EditorialNews

HumAngle Editors Teach Investigative Reporting, Culture, Space Technology At TEDx Events

Speaking across different states in North-central Nigeria, the HumAngle editors shared their “ideas worth spreading” to willing audiences.

On Aug. 13, three HumAngle editors spoke at the TEDxUnilorin event on investigative journalism, cultural stereotypes, and identity. 

The editors,  Kunle Adebajo – Investigations Editor, Anita Eboigbe – Managing editor, and Hauwa Shaffii Nuhu – Staff writer, all shared different stories on the theme, Roots. 

The event was hosted at the Performing Arts Theatre of the host University of Ilorin, in Kwara State, North-central Nigeria.

TEDx is a grassroots initiative created in the spirit of TED’s overall mission to research and discover “ideas worth spreading.” A TEDx event is a local gathering where live TED-like talks and performances are shared with the community and are hosted on a community to community basis.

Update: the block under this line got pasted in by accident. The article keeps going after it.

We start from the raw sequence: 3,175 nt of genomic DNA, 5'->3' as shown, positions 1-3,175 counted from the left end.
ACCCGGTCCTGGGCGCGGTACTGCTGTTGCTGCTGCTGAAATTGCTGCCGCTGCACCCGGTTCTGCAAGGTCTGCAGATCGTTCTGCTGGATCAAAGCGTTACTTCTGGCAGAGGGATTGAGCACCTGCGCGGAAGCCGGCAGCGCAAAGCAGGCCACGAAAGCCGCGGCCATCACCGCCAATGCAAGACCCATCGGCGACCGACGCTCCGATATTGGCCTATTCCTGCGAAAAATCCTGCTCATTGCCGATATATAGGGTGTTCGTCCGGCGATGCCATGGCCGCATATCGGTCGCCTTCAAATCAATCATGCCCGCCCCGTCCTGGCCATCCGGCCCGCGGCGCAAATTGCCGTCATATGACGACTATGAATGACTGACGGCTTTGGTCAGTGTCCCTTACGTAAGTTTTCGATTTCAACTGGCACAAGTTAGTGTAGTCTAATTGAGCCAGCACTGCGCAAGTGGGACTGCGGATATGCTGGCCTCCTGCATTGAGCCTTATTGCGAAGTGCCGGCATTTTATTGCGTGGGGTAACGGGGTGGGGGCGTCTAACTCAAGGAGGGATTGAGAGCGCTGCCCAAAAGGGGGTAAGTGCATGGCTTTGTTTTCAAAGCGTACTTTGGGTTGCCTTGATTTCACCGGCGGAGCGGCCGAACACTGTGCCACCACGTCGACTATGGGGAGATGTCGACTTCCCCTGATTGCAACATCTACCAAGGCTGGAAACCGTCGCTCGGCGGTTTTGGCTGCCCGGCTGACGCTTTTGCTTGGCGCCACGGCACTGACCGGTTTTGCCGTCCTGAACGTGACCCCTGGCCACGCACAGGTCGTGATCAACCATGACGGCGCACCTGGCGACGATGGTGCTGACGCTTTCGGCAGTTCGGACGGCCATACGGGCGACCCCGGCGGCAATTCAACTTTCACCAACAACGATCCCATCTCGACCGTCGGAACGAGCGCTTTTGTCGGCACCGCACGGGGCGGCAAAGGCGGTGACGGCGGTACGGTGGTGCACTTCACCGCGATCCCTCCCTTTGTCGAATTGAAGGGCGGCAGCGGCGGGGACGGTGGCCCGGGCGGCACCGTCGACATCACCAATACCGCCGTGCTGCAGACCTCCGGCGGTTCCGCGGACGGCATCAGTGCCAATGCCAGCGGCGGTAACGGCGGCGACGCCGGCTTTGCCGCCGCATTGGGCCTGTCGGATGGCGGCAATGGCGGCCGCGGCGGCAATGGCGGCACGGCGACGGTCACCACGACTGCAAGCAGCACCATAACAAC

‘Kunle Adebajo, opening the event, talked extensively on the importance of investigative reporting and documenting stories towards people finding their roots. ‘Kunle, during his presentation, used some of his experiences as an investigative reporter as a point of reference, including visits to Borno State in Northeast Nigeria, Niger Republic, and how he has been able to tell better stories by knowing the people he writes about.

‘Kunle Adebajo speaking at TEDxUNILORIN

Anita Eboegbe, HumAngle’s Managing Editor in her own presentation queried the absence of people in their ancestral homes over fears of spiritual elimination. Drawing parallels between the popular culture witchcraft franchises like ‘The Witcher’ and ‘Harry Potter’, she emphasises that stereotypes about Africans and our media representations will not be rightly documented unless Africans are interested in participating in their cultures. With a note of finality, Anita told the audience that they should “go home, your village people are not looking for you.”

Anita Eboigbe speaking at TEDxUNILORIN

Hauwa, on the other hand, enamoured the audience by telling a story about the Nupe people of North-central Nigeria, and how identity ego has impacted relationships even between people of the same ethnic group but in different parts of Nigeria. Hauwa said emphatically that while people are a part of their parents and ancestors’ stories, they can also be new people with their own experiences. She therefore advised that people should remember their roots but should not be defined solely by them.